The Optics Laboratory
Group of Hans Hallen, Physics Department, North Carolina State University

Surface Enhancement in Near-Field Raman Spectroscopy

The NSOM is a good tool for studying surface enhancement, since the probe can be moved toward and away from the surface with very high precision. Force feedback can be used to stabilize the position if the probe is close enough to the surface. We expect that Raman spectra, and most other optical signals, will be enhanced as the NSOM probe approaches the surface, since there are many evanescent modes of the electric field near the tip than can begin to interact with the sample.

A good starting point is the Bethe-Bouwkamp model for electric fields near an aperture. To calculate the distance dependence, we use this model to calculate the electric field above the surface, then average the relevant quantity for all points in each plane above the surface, giving us one averaged value per distance,


Independent calculation of the components is meaningful, since the vibration is usually along a bond, and only one component of the field will couple to the bond when the bond happens to line up with that axis. The squares of the projected fields appear in the Raman intensity, so they are shown. The calculation assumes light polarized along the x-direction incident on an aperture in the xy-plane. The plot with the derivative of Ez is what is expected in gradient field Raman, for comparison.

Below is a nano-Raman spectrum taken with our cooled CCD apparatus.

We take spectra similar to this at several distances from the surface, and subtract those taken closer from the average of several taken with the probe retracted from the surface – in the far-field. The difference spectra below represent the change as the probe enters the near field.

The spectra are shifted by 20 counts between each, and the spectra closer to the surface are towards the top of the figure. There are enhancements as one approaches the surface. At first one might think that these are simply enhancements of the existing Raman lines. They are not, since they are at different energies. Nor are they shifted by the same amount from the existing lines. They are at the energies of vibrations in KTP that are different than the vibrations observed in the far-field spectra. Two questions arise:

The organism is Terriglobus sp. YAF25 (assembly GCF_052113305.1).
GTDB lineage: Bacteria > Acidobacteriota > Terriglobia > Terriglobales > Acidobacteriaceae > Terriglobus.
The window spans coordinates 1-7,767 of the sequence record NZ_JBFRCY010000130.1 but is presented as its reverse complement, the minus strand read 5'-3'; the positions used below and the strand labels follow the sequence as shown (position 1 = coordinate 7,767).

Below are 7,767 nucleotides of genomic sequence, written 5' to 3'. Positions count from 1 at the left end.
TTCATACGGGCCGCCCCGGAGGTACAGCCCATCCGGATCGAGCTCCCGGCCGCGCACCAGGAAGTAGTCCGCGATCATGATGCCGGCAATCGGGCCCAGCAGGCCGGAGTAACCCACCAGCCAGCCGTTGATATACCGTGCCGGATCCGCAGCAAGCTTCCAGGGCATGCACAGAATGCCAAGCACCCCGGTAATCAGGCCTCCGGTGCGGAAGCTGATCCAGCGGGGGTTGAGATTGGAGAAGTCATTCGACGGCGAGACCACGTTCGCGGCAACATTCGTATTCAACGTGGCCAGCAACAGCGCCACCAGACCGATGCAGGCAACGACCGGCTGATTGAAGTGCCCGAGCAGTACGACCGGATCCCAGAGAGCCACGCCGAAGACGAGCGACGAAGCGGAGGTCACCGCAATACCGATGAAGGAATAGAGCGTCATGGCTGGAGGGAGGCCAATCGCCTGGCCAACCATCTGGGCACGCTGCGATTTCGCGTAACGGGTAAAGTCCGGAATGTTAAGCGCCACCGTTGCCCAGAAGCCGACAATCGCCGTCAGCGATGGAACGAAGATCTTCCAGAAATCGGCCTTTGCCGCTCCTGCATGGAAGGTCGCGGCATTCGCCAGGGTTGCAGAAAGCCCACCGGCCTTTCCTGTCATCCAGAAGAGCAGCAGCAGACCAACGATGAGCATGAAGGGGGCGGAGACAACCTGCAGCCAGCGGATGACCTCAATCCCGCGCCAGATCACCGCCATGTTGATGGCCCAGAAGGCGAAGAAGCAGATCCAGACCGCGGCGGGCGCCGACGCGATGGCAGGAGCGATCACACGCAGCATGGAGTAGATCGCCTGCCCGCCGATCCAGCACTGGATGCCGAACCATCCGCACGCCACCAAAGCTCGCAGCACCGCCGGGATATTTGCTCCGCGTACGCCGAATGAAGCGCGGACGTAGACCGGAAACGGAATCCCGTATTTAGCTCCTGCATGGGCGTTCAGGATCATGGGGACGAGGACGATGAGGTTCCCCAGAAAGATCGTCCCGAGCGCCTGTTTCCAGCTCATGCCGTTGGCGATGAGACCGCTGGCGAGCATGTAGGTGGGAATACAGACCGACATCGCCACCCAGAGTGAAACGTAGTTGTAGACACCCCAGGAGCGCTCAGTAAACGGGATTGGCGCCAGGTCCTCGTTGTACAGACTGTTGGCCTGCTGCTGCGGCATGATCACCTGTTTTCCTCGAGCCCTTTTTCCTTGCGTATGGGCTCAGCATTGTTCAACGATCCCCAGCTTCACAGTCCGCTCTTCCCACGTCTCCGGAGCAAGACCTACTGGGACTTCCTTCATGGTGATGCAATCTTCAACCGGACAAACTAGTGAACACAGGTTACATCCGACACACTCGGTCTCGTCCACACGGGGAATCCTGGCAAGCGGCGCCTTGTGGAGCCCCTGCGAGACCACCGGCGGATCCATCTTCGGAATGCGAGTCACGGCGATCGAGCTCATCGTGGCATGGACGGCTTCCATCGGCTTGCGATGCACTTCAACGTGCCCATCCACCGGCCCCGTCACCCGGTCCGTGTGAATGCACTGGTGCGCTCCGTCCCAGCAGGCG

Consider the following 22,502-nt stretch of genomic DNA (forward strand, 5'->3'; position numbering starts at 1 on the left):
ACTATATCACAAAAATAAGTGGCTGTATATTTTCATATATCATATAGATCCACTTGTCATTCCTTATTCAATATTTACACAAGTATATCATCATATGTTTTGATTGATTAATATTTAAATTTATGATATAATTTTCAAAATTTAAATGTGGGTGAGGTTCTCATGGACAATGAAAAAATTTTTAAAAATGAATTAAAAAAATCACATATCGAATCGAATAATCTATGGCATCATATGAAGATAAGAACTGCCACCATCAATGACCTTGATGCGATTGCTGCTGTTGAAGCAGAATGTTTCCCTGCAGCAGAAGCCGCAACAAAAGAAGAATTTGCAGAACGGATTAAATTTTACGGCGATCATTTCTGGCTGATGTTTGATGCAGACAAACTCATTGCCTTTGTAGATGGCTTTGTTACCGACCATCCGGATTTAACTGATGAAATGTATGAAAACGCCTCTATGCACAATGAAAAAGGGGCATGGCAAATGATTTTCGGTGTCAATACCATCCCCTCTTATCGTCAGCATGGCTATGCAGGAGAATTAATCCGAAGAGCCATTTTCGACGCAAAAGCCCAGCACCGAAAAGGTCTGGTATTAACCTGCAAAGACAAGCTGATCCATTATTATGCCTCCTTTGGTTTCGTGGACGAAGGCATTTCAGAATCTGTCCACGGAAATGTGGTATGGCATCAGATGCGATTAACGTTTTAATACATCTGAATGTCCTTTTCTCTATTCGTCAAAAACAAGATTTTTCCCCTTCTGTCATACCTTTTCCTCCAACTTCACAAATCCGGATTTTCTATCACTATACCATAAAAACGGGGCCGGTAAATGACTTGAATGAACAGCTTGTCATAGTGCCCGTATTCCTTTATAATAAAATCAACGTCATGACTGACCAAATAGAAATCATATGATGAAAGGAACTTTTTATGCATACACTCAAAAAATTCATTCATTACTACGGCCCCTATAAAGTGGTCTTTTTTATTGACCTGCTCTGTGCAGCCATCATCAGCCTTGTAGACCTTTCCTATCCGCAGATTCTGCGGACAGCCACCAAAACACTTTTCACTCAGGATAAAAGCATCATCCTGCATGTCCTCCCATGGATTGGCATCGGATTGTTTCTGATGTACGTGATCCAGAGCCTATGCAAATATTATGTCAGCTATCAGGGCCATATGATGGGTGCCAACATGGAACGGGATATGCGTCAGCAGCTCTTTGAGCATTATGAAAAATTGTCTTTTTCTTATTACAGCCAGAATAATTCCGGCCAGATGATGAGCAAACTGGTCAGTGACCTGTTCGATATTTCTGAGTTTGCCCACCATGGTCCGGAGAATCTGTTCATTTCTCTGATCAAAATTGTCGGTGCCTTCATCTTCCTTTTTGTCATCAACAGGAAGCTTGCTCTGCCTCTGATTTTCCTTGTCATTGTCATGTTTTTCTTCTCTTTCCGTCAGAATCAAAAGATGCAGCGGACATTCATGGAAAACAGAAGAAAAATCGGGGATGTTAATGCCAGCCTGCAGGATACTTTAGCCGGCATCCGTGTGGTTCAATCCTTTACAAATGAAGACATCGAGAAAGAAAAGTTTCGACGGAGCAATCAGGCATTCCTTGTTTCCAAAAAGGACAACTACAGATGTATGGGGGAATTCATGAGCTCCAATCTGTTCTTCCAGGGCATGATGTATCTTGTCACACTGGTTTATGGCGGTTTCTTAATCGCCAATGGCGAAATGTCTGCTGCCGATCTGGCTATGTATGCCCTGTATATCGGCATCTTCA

Why aren’t the far-field Raman peaks enhanced? The top figure shows enhancement in all the electric fields, including X and Y, which are responsible for far-field Raman.

 Where do these new peaks come from?

The answer to the latter question is gradient field Raman, GFR, described on an accompanying web page. The answer to the former has to do with coupling of light from the tip region to the spectrometer. A theoretical map of the field profile shows the field in the x-direction (symmetric, large magnitude), and y-direction (4-fold symmetric, small magnitude) concentrated under the aperture:


while the z-component of the electric field is concentrated under the metal region around the aperture


Combine this with the constraint that only perpendicular electric fields (light) are allowed near a metal surface,


to realize that the x- and y-polarized light cannot get around the probe tip to propagate to the spectrometer in reflection mode. These modes are enhanced, but their light is not detected in our experiment. The signal from the x and y modes that we do see probably originates from deeper within the sample.

To quantify the enhancement of the new peaks, we integrate the area under the peaks in the difference spectra, and subtract the background, as measured from averages on either side of the peaks. We obtain the following plots for the two main peaks in the difference spectra: